This is one of the broadest Japanese sound effects. There are four main situations in which it is used:
- When eating something like potato chips
- When something is being scratched
- When something is being ripped
- When electricity crackles through the air
In spite of the disparate uses, I would offer that the reading should be rip, rip.
When you eat potato chips, your teeth are ripping the chips apart; they are too brittle to resist even the incisors and canines.
When something is being scratched, a fraction of the surface is being ripped off.
When you rip something, it makes this discordant noise.
When electricity rips through the air, it crackles.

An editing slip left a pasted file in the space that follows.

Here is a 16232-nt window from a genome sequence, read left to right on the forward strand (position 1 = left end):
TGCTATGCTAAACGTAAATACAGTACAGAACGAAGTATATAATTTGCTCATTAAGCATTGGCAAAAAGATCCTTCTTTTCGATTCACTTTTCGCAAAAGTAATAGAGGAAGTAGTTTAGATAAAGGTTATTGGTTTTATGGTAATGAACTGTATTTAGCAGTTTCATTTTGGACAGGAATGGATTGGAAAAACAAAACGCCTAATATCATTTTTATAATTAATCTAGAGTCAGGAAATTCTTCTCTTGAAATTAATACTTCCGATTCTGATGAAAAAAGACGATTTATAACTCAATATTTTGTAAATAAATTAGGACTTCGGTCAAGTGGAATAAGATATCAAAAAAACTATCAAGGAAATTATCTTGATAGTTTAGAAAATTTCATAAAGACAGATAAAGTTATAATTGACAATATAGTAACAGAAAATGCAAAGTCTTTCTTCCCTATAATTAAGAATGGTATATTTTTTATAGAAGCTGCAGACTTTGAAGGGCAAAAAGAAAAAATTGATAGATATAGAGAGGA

In all cases, バリバリ (baribari) describes a ripping sound while an object is being ripped (that is, is stripped of its cohesion).
In a somewhat more figurative sense, バリバリ (baribari) can be used to represent letting rip with an electric guitar while rocking and rolling.
This isn’t English, with one word having ten meanings. One verbal sound effect only corresponds to one sound. That sound may be used in four or five different circumstances, but it is still one sound – or category of sound, if you will. Combining such a sound effect with images in a manga provides all the context a reader needs to “get it.”